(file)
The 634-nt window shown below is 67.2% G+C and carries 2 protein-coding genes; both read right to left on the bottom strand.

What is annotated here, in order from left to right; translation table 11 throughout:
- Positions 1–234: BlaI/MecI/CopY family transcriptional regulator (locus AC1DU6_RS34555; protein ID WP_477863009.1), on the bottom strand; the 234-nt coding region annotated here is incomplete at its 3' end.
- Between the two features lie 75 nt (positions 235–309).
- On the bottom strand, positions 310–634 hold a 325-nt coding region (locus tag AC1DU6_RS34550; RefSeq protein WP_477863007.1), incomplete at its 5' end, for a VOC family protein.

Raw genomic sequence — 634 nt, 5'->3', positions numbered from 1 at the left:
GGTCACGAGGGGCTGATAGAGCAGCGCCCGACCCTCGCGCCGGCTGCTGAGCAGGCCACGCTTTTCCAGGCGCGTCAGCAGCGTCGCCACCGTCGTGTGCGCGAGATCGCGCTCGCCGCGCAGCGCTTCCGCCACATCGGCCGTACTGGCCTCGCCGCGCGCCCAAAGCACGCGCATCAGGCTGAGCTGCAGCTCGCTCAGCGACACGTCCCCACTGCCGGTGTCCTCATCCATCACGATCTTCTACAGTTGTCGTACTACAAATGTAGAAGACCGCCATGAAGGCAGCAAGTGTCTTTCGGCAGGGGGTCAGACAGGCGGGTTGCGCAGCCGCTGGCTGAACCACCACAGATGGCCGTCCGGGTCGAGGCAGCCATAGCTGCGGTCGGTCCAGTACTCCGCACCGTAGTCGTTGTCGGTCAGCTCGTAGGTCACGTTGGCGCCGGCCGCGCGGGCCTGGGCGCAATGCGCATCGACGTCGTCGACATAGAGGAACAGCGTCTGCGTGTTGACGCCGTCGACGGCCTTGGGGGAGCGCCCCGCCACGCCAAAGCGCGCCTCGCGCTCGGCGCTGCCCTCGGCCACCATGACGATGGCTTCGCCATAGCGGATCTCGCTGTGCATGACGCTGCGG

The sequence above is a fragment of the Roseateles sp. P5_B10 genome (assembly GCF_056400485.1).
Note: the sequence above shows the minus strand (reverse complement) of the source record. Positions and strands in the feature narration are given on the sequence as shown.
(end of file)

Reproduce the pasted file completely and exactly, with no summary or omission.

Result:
The 634-nt window shown below is 67.2% G+C and carries 2 protein-coding genes; both read right to left on the bottom strand.

What is annotated here, in order from left to right; translation table 11 throughout:
- Positions 1–234: BlaI/MecI/CopY family transcriptional regulator (locus AC1DU6_RS34555; protein ID WP_477863009.1), on the bottom strand; the 234-nt coding region annotated here is incomplete at its 3' end.
- Between the two features lie 75 nt (positions 235–309).
- On the bottom strand, positions 310–634 hold a 325-nt coding region (locus tag AC1DU6_RS34550; RefSeq protein WP_477863007.1), incomplete at its 5' end, for a VOC family protein.

Raw genomic sequence — 634 nt, 5'->3', positions numbered from 1 at the left:
GGTCACGAGGGGCTGATAGAGCAGCGCCCGACCCTCGCGCCGGCTGCTGAGCAGGCCACGCTTTTCCAGGCGCGTCAGCAGCGTCGCCACCGTCGTGTGCGCGAGATCGCGCTCGCCGCGCAGCGCTTCCGCCACATCGGCCGTACTGGCCTCGCCGCGCGCCCAAAGCACGCGCATCAGGCTGAGCTGCAGCTCGCTCAGCGACACGTCCCCACTGCCGGTGTCCTCATCCATCACGATCTTCTACAGTTGTCGTACTACAAATGTAGAAGACCGCCATGAAGGCAGCAAGTGTCTTTCGGCAGGGGGTCAGACAGGCGGGTTGCGCAGCCGCTGGCTGAACCACCACAGATGGCCGTCCGGGTCGAGGCAGCCATAGCTGCGGTCGGTCCAGTACTCCGCACCGTAGTCGTTGTCGGTCAGCTCGTAGGTCACGTTGGCGCCGGCCGCGCGGGCCTGGGCGCAATGCGCATCGACGTCGTCGACATAGAGGAACAGCGTCTGCGTGTTGACGCCGTCGACGGCCTTGGGGGAGCGCCCCGCCACGCCAAAGCGCGCCTCGCGCTCGGCGCTGCCCTCGGCCACCATGACGATGGCTTCGCCATAGCGGATCTCGCTGTGCATGACGCTGCGG

The sequence above is a fragment of the Roseateles sp. P5_B10 genome (assembly GCF_056400485.1).
Note: the sequence above shows the minus strand (reverse complement) of the source record. Positions and strands in the feature narration are given on the sequence as shown.